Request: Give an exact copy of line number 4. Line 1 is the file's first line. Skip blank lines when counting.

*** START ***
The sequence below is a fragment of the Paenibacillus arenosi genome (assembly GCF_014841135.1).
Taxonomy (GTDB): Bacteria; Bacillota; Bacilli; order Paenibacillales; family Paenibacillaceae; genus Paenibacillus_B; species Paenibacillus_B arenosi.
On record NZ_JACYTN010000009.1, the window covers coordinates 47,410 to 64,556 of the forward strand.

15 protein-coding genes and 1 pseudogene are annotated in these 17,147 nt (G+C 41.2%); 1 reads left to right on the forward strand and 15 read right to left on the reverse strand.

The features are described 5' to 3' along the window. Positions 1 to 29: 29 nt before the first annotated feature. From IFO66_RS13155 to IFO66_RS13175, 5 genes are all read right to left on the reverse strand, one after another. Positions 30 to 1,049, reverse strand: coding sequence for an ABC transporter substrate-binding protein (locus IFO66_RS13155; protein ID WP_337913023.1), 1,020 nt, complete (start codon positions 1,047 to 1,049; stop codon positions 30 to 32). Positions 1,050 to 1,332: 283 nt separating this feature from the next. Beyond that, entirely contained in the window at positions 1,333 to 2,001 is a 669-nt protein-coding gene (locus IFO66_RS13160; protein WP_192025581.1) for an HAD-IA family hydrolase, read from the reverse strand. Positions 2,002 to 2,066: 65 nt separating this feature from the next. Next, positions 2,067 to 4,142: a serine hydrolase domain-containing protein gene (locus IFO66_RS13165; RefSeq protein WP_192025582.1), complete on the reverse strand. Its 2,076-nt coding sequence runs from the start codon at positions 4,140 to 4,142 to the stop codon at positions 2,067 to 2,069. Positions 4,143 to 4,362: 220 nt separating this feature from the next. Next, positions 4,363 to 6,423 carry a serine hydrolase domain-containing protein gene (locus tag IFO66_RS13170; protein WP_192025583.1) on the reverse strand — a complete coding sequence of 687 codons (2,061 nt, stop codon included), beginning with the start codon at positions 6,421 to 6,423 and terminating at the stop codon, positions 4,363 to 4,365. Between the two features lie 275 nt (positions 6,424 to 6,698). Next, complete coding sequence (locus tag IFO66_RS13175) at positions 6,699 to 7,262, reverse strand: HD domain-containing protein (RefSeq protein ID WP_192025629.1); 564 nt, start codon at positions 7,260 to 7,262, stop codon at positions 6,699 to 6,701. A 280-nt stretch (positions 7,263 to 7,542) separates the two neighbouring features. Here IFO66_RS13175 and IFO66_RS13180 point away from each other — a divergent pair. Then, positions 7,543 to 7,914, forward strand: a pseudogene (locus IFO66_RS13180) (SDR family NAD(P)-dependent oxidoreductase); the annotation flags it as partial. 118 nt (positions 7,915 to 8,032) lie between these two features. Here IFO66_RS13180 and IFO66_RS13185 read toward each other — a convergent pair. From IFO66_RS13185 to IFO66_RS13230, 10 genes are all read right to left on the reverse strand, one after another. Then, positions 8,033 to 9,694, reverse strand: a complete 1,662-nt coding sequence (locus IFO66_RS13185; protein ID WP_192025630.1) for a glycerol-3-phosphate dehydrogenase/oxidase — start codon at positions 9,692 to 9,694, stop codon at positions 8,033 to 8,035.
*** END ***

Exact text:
15 protein-coding genes and 1 pseudogene are annotated in these 17,147 nt (G+C 41.2%); 1 reads left to right on the forward strand and 15 read right to left on the reverse strand.